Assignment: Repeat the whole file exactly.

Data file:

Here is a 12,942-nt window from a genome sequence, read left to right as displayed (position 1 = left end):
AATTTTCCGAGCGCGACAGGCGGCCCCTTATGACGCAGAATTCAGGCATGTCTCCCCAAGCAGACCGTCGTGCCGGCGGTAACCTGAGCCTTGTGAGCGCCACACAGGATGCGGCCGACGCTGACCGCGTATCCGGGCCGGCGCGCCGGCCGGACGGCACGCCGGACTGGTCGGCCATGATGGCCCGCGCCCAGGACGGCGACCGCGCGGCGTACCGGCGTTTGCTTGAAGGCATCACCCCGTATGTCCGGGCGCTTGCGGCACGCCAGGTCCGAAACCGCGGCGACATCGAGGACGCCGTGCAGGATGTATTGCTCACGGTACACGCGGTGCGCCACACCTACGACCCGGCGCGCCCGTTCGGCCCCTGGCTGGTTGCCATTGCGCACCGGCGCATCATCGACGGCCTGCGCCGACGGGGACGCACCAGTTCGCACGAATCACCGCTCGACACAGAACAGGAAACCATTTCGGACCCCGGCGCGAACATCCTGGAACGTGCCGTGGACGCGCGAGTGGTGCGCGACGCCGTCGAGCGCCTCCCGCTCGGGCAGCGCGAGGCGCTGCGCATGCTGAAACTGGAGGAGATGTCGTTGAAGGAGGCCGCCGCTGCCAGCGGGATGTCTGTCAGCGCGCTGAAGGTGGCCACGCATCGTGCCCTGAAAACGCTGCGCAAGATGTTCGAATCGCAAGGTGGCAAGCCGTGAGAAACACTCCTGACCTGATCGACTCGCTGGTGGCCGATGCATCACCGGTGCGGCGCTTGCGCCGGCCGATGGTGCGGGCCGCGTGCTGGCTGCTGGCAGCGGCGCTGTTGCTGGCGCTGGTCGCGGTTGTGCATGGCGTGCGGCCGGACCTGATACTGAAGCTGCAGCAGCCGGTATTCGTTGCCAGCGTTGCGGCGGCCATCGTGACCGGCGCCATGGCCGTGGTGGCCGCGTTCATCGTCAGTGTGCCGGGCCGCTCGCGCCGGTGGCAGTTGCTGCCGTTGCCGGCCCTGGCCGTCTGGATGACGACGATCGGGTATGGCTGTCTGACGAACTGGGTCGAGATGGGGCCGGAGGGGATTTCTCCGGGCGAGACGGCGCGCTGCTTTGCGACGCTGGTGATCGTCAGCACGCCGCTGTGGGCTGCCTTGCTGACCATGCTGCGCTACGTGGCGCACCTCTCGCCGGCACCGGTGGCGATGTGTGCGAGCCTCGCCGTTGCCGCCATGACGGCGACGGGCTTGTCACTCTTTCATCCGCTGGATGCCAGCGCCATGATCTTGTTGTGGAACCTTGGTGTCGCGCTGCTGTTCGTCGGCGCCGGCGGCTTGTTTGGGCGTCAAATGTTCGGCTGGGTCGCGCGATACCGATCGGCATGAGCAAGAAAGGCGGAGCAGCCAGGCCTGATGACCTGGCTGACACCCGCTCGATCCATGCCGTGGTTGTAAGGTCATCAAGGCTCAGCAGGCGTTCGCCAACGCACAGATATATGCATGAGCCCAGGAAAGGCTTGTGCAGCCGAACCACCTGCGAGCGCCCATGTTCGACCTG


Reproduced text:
Here is a 12,942-nt window from a genome sequence, read left to right as displayed (position 1 = left end):
AATTTTCCGAGCGCGACAGGCGGCCCCTTATGACGCAGAATTCAGGCATGTCTCCCCAAGCAGACCGTCGTGCCGGCGGTAACCTGAGCCTTGTGAGCGCCACACAGGATGCGGCCGACGCTGACCGCGTATCCGGGCCGGCGCGCCGGCCGGACGGCACGCCGGACTGGTCGGCCATGATGGCCCGCGCCCAGGACGGCGACCGCGCGGCGTACCGGCGTTTGCTTGAAGGCATCACCCCGTATGTCCGGGCGCTTGCGGCACGCCAGGTCCGAAACCGCGGCGACATCGAGGACGCCGTGCAGGATGTATTGCTCACGGTACACGCGGTGCGCCACACCTACGACCCGGCGCGCCCGTTCGGCCCCTGGCTGGTTGCCATTGCGCACCGGCGCATCATCGACGGCCTGCGCCGACGGGGACGCACCAGTTCGCACGAATCACCGCTCGACACAGAACAGGAAACCATTTCGGACCCCGGCGCGAACATCCTGGAACGTGCCGTGGACGCGCGAGTGGTGCGCGACGCCGTCGAGCGCCTCCCGCTCGGGCAGCGCGAGGCGCTGCGCATGCTGAAACTGGAGGAGATGTCGTTGAAGGAGGCCGCCGCTGCCAGCGGGATGTCTGTCAGCGCGCTGAAGGTGGCCACGCATCGTGCCCTGAAAACGCTGCGCAAGATGTTCGAATCGCAAGGTGGCAAGCCGTGAGAAACACTCCTGACCTGATCGACTCGCTGGTGGCCGATGCATCACCGGTGCGGCGCTTGCGCCGGCCGATGGTGCGGGCCGCGTGCTGGCTGCTGGCAGCGGCGCTGTTGCTGGCGCTGGTCGCGGTTGTGCATGGCGTGCGGCCGGACCTGATACTGAAGCTGCAGCAGCCGGTATTCGTTGCCAGCGTTGCGGCGGCCATCGTGACCGGCGCCATGGCCGTGGTGGCCGCGTTCATCGTCAGTGTGCCGGGCCGCTCGCGCCGGTGGCAGTTGCTGCCGTTGCCGGCCCTGGCCGTCTGGATGACGACGATCGGGTATGGCTGTCTGACGAACTGGGTCGAGATGGGGCCGGAGGGGATTTCTCCGGGCGAGACGGCGCGCTGCTTTGCGACGCTGGTGATCGTCAGCACGCCGCTGTGGGCTGCCTTGCTGACCATGCTGCGCTACGTGGCGCACCTCTCGCCGGCACCGGTGGCGATGTGTGCGAGCCTCGCCGTTGCCGCCATGACGGCGACGGGCTTGTCACTCTTTCATCCGCTGGATGCCAGCGCCATGATCTTGTTGTGGAACCTTGGTGTCGCGCTGCTGTTCGTCGGCGCCGGCGGCTTGTTTGGGCGTCAAATGTTCGGCTGGGTCGCGCGATACCGATCGGCATGAGCAAGAAAGGCGGAGCAGCCAGGCCTGATGACCTGGCTGACACCCGCTCGATCCATGCCGTGGTTGTAAGGTCATCAAGGCTCAGCAGGCGTTCGCCAACGCACAGATATATGCATGAGCCCAGGAAAGGCTTGTGCAGCCGAACCACCTGCGAGCGCCCATGTTCGACCTG